Friday, 30 July 2010

National Cheesecake Day at The Cheesecake Factory



It's National Cheesecake Day and The Cheesecake Factory are celebrating by offering any slice of cheesecake at half price, including their new Reese's Peanut Butter Chocolate Cheesecake and their Red Velvet Cheesecake.


I haven't tried this newest offering, but it looks utterly amazing.

I do know their Red Velvet Cheesecake is absolute cheesecake nirvana. Consisting of layers of luscious red velvet cake, cheesecake and white chocolate cream cheese icing it is The Best Cheesecake I Have Ever Eaten (closely followed by their Wild Blueberry White Chocolate Cheesecake and their Dutch Apple Caramel Streusel Cheesecake). Oh, and their White Chocolate Caramel Macadamia Nut Cheesecake...Heck, I have to admit I've never had one I didn't like!

So if you can, get yourself down to a Cheesecake Factory today to enjoy their beautiful cheesecakes at half price. And if you do, spare a thought for me, sitting here at my computer - over 3,000 miles away from my nearest branch!





The 21st Century Housewife was not paid for this post. When I hear about something like half price cheesecake, I like to share!

The 21st Century Housewife's Eggplant Parmigiana


Eggplant Parmigiana is a traditional Italian dish, and it is one of my favourites. (If eggplant is unfamiliar to you, you may know it as aubergine.)  Sadly, until recently, I was the only one in our house who liked it.  My husband and son are not fond of hot chopped tomatoes and my son did not like eggplant at all.  It always seemed a shame to make a big dish of something no one but me liked, so I got to thinking one day that perhaps if I could change the traditional recipe I was following, I might be able to create something with the wonderful taste of the original, but without the ingredients my family did not enjoy. Of course, it was impossible to eliminate the eggplant from the recipe, but I did lose the chopped tomatoes, added some new ingredients and changed the proportions of others.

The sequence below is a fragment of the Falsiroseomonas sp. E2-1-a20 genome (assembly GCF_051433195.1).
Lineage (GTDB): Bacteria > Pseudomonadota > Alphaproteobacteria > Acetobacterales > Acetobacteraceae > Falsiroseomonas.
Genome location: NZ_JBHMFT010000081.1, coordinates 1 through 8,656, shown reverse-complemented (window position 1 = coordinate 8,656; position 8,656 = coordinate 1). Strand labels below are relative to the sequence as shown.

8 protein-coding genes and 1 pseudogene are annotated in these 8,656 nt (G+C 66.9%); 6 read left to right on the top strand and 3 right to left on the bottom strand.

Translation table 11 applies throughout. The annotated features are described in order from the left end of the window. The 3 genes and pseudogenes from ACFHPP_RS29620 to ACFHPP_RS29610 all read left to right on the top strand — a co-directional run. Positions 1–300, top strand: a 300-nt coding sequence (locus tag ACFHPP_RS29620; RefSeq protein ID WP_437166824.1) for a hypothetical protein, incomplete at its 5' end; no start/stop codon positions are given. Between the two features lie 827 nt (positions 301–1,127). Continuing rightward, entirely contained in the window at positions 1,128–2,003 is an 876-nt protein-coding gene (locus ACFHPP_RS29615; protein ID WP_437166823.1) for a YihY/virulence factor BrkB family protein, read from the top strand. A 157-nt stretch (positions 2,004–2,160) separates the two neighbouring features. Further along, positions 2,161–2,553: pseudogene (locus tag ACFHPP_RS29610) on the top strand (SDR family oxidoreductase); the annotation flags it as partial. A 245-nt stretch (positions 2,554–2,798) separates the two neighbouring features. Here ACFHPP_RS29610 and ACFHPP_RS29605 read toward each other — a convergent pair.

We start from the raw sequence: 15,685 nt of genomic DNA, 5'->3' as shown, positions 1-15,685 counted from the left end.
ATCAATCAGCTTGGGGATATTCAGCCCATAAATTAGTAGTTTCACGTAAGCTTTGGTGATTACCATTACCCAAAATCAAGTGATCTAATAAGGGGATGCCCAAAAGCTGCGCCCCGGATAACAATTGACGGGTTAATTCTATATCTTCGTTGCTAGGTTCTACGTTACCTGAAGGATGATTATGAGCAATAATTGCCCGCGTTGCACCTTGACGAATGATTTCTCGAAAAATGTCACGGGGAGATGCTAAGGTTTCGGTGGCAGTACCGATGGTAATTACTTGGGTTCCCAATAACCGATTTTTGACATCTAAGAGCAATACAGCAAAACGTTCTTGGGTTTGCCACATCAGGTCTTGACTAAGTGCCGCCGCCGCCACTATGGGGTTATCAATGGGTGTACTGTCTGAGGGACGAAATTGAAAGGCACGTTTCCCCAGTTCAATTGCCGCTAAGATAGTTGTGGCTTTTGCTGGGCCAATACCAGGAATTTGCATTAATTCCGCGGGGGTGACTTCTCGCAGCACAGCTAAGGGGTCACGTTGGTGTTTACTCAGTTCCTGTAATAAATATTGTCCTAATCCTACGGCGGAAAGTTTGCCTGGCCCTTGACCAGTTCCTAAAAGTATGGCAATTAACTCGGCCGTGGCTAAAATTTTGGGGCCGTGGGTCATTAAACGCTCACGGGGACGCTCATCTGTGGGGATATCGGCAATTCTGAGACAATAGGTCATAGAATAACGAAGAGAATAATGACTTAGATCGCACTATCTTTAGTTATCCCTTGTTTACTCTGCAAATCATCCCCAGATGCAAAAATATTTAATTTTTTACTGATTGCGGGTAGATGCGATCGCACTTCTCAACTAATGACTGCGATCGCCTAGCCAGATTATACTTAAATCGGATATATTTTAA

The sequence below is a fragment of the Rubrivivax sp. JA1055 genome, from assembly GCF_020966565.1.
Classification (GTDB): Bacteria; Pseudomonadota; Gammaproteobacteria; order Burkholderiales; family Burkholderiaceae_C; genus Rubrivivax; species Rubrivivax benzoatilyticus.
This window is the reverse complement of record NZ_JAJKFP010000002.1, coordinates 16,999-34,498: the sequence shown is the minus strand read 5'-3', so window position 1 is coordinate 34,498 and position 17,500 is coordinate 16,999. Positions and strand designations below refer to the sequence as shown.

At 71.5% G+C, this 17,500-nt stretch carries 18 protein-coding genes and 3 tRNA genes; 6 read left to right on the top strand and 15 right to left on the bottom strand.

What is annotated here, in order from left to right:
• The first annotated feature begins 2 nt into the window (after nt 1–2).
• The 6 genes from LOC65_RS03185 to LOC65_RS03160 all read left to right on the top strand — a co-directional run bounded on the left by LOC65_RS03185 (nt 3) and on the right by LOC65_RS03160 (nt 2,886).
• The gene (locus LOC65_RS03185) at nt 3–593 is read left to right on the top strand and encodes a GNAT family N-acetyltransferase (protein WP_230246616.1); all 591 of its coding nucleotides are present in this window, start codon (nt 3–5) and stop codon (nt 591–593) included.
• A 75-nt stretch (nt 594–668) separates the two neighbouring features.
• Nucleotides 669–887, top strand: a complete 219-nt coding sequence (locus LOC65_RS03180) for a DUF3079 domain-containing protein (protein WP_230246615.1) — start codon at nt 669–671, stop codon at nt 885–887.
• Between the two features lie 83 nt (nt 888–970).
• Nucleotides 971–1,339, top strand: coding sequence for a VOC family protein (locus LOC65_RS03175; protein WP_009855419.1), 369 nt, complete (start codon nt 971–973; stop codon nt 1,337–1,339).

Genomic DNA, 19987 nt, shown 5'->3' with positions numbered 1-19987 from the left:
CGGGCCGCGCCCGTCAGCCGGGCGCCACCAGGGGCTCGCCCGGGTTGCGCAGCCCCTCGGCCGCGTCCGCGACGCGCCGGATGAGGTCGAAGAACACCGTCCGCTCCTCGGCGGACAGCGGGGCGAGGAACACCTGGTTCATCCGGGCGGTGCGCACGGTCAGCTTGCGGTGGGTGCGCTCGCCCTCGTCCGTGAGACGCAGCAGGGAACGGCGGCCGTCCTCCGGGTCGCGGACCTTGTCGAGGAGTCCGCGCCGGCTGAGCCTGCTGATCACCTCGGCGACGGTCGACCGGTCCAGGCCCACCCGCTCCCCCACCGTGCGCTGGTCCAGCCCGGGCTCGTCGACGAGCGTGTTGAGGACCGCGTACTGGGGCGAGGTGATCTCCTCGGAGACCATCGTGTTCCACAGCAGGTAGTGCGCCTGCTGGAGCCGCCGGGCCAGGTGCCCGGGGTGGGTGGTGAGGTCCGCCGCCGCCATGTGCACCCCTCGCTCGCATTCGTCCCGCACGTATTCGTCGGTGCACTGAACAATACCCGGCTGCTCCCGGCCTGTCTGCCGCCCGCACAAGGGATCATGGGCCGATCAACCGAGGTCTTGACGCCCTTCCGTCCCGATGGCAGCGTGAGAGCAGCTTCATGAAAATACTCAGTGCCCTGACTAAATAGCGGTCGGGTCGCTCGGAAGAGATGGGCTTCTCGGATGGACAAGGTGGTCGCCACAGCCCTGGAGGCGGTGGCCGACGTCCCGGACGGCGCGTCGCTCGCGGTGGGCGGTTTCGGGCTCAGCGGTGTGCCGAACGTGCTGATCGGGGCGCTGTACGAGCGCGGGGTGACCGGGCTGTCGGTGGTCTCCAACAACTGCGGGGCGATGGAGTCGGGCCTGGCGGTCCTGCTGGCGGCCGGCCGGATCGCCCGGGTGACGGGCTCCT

Anyway, after a couple of attempts I came up with a version of the recipe that was an incredible success. We all loved it, and my son enjoyed it so much that he decided he does like eggplant after all, much to my great delight. 

The only problem with this recipe is that it is not very photogenic (either that or perhaps I’m not very good at photographing eggplant parmigiana) so I apologise for the lack of a proper photograph with this post!

Eggplant Parmigiana works really well as a side dish or main course.  The recipe below will serve four as a main dish, or five to six as a side dish.  It improves with keeping, so it is a great make ahead dish, and will keep for up to three days covered in the fridge.

About 4 - 5 tablespoons olive oil
3 - 4  Eggplants, washed and sliced longways in medium slices
1 onion, peeled and finely chopped
1 large clove garlic
1 – 750 ml jar ready-prepared vegetarian spaghetti sauce
OR 3 cups passata (sieved tomatoes)
1 vegetable stock cube
a couple of handfuls of fresh basil leaves
5 ounces Parmigiana Regianno or similar cheese, grated
(be sure to get a vegetarian cheese if you want to keep this strictly vegetarian)
2 eggs, beaten

You need a large rectangular or oval casserole pan, about two to three inches deep, a deep sauté pan and a medium non-stick frying pan.  Preheat your oven to 350 or about 170.

Heat 1 tablespoon of the oil in the saute pan and gently fry the onion over medium heat until it begins to go translucent. Grate the garlic into the pan, lower the heat and add the jar of spaghetti sauce. Crumble in the stock cube and stir until it dissolves. Simmer the sauce gently for about twenty minutes, stirring from time to time. 

Heat 1 tablespoon of the oil in a frying pan and gently fry the eggplant slices in batches for about two minutes on each side. Remove and set aside as they are done. You will need to add a bit more oil from time to time. Don’t get carried away though as eggplants will absorb as much oil as you give them - hence my recommendation for a non-stick pan! 

Now you are ready for the assembly. Make sure you have your grated cheese and basil to hand and begin to layer the ingredients in the casserole dish as follows:-